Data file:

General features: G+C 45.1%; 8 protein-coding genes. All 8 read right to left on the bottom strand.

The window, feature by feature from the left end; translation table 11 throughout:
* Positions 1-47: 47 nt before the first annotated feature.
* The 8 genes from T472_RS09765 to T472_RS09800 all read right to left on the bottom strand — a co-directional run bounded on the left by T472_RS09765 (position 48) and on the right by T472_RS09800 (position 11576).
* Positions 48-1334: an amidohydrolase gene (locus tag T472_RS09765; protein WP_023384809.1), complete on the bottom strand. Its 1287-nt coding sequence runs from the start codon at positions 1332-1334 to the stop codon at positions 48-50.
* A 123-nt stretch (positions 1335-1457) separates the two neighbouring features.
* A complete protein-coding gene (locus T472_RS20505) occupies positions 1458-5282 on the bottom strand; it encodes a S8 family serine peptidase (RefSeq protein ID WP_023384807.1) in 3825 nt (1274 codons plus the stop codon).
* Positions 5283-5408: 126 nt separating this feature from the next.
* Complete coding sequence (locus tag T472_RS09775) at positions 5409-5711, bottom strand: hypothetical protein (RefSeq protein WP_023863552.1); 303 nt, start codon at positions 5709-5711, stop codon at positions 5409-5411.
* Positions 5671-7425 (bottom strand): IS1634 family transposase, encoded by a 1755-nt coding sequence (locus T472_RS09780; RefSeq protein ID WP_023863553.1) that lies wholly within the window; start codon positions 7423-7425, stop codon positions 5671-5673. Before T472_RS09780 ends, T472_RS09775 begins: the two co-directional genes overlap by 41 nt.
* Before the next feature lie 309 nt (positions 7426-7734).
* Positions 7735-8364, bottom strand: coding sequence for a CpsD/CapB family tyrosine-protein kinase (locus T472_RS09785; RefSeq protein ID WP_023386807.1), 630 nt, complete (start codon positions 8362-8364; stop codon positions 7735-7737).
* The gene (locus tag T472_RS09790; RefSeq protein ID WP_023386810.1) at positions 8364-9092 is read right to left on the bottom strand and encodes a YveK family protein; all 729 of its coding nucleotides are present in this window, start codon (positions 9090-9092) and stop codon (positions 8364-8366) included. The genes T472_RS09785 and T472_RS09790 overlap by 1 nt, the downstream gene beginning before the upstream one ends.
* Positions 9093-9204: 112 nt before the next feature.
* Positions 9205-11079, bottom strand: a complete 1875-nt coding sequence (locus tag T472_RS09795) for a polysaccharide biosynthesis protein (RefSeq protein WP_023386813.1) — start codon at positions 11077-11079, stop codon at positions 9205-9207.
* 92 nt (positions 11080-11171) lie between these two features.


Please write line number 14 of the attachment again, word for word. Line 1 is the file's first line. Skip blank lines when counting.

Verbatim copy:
* Positions 9093-9204: 112 nt before the next feature.